Found Stock (Waste Not, Want Not)

20 Mar

Hate throwing things out? Me too!

(I am trying to work through a tendency to clutter in all areas of my life, but right now I am referring to the kitchen exclusively).

We are just starting to compost over here – actually, my dad is doing it with lawn clippings and autumn leaves so I can’t claim any credit — and haven’t sorted out how to approach the whole food waste thing. In the meantime, with a freezer bag you can make good use of vegetable trimmings by making a very nice, low sodium stock for soups. No two ever taste the same (and I admit to taking out some of the celery and adding extra carrots or onions for sweetness), but since this is not a professional kitchen – who cares? I like to think of home-cooking more as live theater than a DVD of a movie – full of surprise flavors, new interpretations, flubbed lines and quick recoveries, and the occasional revelatory performance by an understudy. The fact that I don’t have to make it exactly the same every time takes a lot of the pressure right off!

So, here’s an easy and cheap way to reduce your waste stream and have a terrific stock on hand for spontaneous outburst of homemade soup!

Found Vegetable Stock (makes about a quart)

8 to 10 cups of vegetable trimmings (about a gallon* freezer bag full – just keep adding to a freezer bag or other container in your freezer till you have enough!): carrot tops, onion peels, garlic peels, pea pods, celery bits, stems ends of squash, tomato cores. DO NOT include cruciferous vegetables like broccoli, Brussels sprouts, cabbage, cauliflower.

½ – 1 whole head garlic, broken in half, unpeeled

1 onion, quartered and unpeeled

Enough water to cover

1-1.5 tsp salt per quart of water

Bring all ingredients to a boil in a generous pot. Reduce heat to medium low and simmer gently for about an hour. Cool to lukewarm, then strain (I used a colander lined with paper towel) into a fridge or freezer-friendly container and store in fridge or freezer.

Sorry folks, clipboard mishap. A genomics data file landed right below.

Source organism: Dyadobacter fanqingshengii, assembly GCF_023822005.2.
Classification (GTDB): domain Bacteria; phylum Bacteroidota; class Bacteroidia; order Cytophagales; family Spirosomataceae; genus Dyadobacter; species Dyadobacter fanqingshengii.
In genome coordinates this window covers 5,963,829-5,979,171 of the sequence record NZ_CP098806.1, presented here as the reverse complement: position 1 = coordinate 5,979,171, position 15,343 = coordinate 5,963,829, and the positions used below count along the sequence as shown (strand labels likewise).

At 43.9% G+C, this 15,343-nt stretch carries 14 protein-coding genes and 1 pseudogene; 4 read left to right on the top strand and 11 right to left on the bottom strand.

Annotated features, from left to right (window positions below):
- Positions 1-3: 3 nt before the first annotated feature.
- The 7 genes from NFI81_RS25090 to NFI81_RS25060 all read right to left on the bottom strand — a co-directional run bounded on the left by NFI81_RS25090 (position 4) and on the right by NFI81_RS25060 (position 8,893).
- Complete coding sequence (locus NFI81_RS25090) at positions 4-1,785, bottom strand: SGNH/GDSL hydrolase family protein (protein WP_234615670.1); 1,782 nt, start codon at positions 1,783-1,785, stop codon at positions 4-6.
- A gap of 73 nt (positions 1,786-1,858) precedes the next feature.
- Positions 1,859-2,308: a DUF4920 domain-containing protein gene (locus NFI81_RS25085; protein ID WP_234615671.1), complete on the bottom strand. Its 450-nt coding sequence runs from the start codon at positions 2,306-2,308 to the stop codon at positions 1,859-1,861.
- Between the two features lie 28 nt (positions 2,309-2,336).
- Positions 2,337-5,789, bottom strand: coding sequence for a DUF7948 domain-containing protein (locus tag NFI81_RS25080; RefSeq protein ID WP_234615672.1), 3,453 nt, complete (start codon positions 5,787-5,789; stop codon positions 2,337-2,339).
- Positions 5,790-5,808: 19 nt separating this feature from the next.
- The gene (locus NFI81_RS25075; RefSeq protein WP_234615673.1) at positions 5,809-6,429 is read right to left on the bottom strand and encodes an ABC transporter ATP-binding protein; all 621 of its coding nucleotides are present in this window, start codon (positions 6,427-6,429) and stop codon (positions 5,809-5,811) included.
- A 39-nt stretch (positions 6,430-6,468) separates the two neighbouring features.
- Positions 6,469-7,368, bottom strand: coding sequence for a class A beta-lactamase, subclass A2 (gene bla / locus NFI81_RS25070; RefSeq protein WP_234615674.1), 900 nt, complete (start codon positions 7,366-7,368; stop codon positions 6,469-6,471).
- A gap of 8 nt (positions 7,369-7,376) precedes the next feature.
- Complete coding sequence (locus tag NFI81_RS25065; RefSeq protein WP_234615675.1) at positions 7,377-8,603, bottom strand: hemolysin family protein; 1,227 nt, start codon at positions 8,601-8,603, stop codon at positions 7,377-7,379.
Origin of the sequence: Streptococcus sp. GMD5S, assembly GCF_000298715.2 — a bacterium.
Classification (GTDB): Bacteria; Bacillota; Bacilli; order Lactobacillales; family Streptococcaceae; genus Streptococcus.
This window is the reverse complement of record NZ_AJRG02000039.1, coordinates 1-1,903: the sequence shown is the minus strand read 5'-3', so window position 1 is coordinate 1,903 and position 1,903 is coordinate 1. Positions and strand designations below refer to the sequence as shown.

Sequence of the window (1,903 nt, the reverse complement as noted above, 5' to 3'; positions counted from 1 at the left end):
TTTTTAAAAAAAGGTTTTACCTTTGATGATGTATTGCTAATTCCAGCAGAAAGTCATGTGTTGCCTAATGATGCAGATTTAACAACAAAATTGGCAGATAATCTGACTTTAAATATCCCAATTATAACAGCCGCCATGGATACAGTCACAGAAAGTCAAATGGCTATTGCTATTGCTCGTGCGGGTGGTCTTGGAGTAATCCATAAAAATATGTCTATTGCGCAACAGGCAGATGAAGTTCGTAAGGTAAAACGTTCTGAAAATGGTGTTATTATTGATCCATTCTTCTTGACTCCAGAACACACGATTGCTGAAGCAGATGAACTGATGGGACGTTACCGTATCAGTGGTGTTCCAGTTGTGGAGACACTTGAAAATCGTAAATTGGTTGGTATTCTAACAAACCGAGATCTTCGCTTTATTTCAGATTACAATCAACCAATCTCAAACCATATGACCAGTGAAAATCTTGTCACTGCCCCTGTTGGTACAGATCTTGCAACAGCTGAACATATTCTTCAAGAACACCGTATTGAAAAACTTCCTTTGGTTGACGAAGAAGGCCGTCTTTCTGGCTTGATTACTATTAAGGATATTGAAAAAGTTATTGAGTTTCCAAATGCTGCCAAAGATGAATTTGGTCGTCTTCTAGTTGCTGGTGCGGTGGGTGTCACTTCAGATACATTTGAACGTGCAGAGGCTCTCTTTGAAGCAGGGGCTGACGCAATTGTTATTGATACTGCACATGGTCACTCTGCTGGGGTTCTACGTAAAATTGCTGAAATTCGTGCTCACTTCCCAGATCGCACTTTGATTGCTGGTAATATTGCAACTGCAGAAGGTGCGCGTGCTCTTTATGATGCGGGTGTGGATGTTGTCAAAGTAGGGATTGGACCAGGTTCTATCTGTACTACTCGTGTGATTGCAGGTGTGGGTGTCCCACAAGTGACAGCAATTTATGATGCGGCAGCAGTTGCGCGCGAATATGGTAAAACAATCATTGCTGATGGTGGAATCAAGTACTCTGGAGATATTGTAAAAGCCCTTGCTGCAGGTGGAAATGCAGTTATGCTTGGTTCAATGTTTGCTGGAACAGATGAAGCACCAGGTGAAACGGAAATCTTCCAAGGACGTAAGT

*This post has been corrected! The original suggested a quart freezer bag and has been corrected to a GALLON freezer bag. Thanks to my sharp-eyed, keen-witted reader Kendra for catching the error!

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11 Responses to “Found Stock (Waste Not, Want Not)”

  1. Nassaurus March 27, 2012 at 10:50 pm #

    hehehe i like the theatre vs DVD comparison 🙂 great post!

  2. kathryningrid March 24, 2012 at 11:04 am #

    You know what a big fan of homemade stock I am! This is a beauty. 🙂

  3. Yinzerella March 21, 2012 at 5:37 am #

    I have a stock bag in my freezer and was wondering if I could make a veggie-only broth with it–I’ve made a few chicken stocks but they’re always so fatty regardless of how well I skim.
    Thanks for this recipe!

  4. Mad Dog March 20, 2012 at 5:42 pm #

    That looks very good and clear! I try to use up any old vegetables on Sundays, when I normally cook a roast – I cook up the veggies as stock to go in the gravy 😉

    • Natalia at Hot, Cheap & Easy March 21, 2012 at 7:15 am #

      Ooooh, that’s clever. Do you use potato peels and other starchy veggies in your stock?

      • Mad Dog March 21, 2012 at 7:26 am #

        No I tried that but the potato makes the liquid cloudy and slightly sticky from the starch – so I just compost them. It makes me wish I kept a pig!
        But I do hang on to leak tops and even slightly soggy onions do very well in stock. I always seem to have leftover carrots, but they all get used in some kind of stock. Carrot tops are fantastic too 😉

Trackbacks/Pingbacks

  1. A penny saved….five tiny household savings tips « Hot, Cheap & Easy - October 23, 2012

    […] 3. Use your vegetable scraps to make your own found stock. […]

  2. Green Tomato and Tomatillo Bisque (Life-Goes-On-Lessons from the Garden) « Hot, Cheap & Easy - September 4, 2012

    […] to 3 cups of vegetable stock ( Click for Chef Deborah’s garden stock or my Found Vegetable Stock. You will want it to be pale, so leave out onion […]

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